The separation of stage design from architecture is a modern notion. There has historically been less specialization and more cross-pollination of design disciplines. Indeed, Baldassare Peruzzi and Sebastiano Serlio, who designed the earliest theatres and perspective sets in the Italian Renaissance, had both studied architecture. Andrea Palladio, perhaps the most famous architect of the sixteenth century, designed the Teatro Olimpico (“Olympic Theatre”) and its permanent sets at the end of his illustrious career. Inigo Jones, the English architect, designed stage sets in the eighteenth century, transferring perspective ideas learned in Italy to the theatre in England, and Joseph Furttenbach did the same thing in Germany. The Italian design clan of the Galli da Bibiena family worked extensively in scenography in many of the major European court and state theatres, popularizing what we know now as theatre a l’italienne. All of them had a firm grounding in architecture.
Scenographic depictions in Urbino panels
The three Urbino panels are fascinating, not only for their much-disputed attribution and provenance, but mostly because they are not so much paintings, as they are scenographic depictions, describing a public square enclosed in an architectural arrangement. Each of the three panels is different, but the intention is the same, and each could easily be reproduced as a stage setting.
The great monuments to the life of the city are on the back panel, including a coliseum-like building, an octagonal structure similar to the Florence Baptistery, a circular temple and a triumphal arch. This is framed by blocks of less noble buildings, some residential, and expressed in a contemporary (ie. sixteenth century) style. The symmetry is informal, but at the same time rigorous, and the effect is unmistakably one of a beautiful and harmonious architectural ensemble, suitable for great and important events. In this sense the panels are not simply architecture and scenography, but they have a social dimension as well: a lesson in civic politics and collective pride in citizenship. They are essays in the meaning of the ideal city, an idea that has preoccupied writers and scenographers from Piero della Francesca in the fifteenth century to Italo Calvino in the twentieth.
Modern scholarship has caught up with the Urbino panels. For many years, they were thought to be by Piero, but it has been established that they are the work of Luciano Laurana (1420-1479), a lesser-known architect. For centuries the authorship of the panels was one of the great mysteries of art history. Were they the product of a single hand, or painted by three separate artists? Perhaps they were executed by several painters working together in a workshop. What has always been certain about them is that they are clearly produced by an architectural mind, and are scenographic in nature.
The relationship between scenography and architecture
It was in this way that the relationship between scenography and architecture was forged. The annotation is identical in both cases: scale drawings of a plan, section and elevations, and often scale models. Architecture has always historically been expressed this way, and scenographic concepts must ultimately be represented in the same manner. The essential difference, of course, is that the stage is a fictional universe, a neutral space for imagined places. Even the most distorted early perspective sets are obviously plan-driven.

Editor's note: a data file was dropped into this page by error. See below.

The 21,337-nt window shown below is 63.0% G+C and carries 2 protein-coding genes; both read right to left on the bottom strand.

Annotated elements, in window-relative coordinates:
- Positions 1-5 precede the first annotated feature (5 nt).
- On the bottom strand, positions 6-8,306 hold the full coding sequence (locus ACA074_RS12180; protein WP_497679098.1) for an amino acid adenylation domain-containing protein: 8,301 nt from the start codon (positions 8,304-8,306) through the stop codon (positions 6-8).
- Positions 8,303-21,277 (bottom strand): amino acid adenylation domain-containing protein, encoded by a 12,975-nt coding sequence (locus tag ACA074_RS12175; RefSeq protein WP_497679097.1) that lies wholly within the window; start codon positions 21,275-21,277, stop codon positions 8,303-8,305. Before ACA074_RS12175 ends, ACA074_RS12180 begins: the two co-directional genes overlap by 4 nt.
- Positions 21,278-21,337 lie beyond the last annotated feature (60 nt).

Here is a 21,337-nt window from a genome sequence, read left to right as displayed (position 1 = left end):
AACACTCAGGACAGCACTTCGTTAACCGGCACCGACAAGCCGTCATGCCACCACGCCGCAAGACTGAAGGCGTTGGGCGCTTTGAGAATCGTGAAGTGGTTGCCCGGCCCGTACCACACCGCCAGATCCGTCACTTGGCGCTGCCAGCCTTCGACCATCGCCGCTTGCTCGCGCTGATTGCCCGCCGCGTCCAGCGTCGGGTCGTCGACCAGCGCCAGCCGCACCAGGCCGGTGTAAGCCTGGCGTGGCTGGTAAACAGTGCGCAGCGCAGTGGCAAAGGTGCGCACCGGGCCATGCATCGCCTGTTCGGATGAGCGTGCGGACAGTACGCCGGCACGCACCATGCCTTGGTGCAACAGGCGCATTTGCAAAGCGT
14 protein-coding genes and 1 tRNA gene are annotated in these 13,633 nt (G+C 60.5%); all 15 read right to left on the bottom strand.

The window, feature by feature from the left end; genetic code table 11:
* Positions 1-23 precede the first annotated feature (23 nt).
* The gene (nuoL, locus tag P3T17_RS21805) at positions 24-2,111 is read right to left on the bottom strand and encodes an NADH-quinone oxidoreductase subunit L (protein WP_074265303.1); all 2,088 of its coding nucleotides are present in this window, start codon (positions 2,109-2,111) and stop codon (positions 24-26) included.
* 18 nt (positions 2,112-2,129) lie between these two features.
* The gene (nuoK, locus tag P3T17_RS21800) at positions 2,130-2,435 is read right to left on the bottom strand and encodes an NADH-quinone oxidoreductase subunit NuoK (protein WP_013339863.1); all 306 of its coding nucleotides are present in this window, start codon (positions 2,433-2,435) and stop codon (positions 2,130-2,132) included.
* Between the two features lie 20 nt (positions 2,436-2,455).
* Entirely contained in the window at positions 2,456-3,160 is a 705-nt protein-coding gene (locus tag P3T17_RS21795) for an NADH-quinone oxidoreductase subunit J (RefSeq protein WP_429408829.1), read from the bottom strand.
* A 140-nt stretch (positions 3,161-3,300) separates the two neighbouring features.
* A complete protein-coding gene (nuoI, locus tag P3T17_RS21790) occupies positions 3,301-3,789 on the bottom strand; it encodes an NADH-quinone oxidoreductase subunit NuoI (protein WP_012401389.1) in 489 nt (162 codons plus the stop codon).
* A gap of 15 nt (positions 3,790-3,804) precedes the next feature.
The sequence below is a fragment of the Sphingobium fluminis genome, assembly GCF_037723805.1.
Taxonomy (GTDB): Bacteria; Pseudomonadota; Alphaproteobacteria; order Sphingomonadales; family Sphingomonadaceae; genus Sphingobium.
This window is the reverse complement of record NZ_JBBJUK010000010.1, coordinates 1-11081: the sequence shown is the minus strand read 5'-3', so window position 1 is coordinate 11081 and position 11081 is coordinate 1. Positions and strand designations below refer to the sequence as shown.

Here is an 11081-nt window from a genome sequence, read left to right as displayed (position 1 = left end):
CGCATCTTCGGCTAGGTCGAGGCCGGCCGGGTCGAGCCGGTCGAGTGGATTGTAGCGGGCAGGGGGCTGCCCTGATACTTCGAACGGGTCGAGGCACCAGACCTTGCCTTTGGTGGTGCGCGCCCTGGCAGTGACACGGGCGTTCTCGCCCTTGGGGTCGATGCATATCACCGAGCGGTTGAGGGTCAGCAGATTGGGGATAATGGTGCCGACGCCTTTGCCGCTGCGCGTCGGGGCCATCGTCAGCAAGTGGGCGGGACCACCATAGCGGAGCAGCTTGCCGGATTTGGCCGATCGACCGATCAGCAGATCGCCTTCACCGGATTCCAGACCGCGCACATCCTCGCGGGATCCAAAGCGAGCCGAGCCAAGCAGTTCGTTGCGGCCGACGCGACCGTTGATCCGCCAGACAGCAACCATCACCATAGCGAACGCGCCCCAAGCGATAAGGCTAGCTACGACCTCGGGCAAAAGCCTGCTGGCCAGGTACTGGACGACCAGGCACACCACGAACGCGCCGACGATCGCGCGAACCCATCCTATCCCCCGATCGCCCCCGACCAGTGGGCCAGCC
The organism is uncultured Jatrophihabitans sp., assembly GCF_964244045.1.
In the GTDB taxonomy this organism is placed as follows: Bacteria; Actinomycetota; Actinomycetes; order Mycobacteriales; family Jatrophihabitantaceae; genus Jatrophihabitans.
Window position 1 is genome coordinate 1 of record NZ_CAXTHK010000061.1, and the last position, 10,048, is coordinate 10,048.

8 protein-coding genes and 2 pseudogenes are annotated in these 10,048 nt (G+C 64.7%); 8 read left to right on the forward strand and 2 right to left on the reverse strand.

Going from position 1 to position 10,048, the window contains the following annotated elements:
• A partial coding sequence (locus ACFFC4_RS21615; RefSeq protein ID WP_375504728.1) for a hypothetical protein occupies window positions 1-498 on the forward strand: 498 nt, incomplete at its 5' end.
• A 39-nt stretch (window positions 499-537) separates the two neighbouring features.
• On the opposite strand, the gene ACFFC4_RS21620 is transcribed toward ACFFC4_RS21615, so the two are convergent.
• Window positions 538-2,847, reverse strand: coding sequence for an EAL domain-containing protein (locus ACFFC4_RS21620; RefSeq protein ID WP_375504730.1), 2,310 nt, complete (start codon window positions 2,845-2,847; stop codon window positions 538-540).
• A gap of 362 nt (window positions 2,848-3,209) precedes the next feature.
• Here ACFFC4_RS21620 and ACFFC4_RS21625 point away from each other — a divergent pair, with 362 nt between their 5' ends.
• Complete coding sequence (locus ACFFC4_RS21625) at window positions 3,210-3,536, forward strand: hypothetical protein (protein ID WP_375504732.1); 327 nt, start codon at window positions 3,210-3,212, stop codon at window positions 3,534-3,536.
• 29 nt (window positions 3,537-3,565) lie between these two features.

The modern theatre owes much to its historical and traditional connections with architecture, and lighting and sound design have been tossed into the mix because technology has made it possible to control and reproduce them, along with set and costume design. These four separate but inter-related disciplines are included in producing the scenography.
The director is involved throughout, but the look and feel of the performance is ultimately the result of a collective creative process. This idea of a design committee is taken literally in many contemporary European theatres and is often the practice in Montreal theatres - wherein no individual design credits are given, and the scenography is signed collectively by a group of “conceptors” (concepteurs). Historically, conception has been a reference to the set designer. This is the traditional usage, common in western Europe and America, along with specific credits given to costume, lighting and sound designers. This is normal, in that usually it is the set designer who first gives an architecture to the space of the stage.
So it is that the term “scenography” has evolved from its historical antecedents in classical antiquity and its connection to the architects of the Renaissance. Largely due to the theatrical activity in Eastern Europe in the twentieth century, it has broadened its meaning to i nclude all of the elements that contribute to establishing an atmosphere and a mood for a theatrical presentation.
Other Articles by this Author:
The NAC Studio as a Theatrical Space
Collaborations between Designers and Directors in the Collection
Iconography as Scenography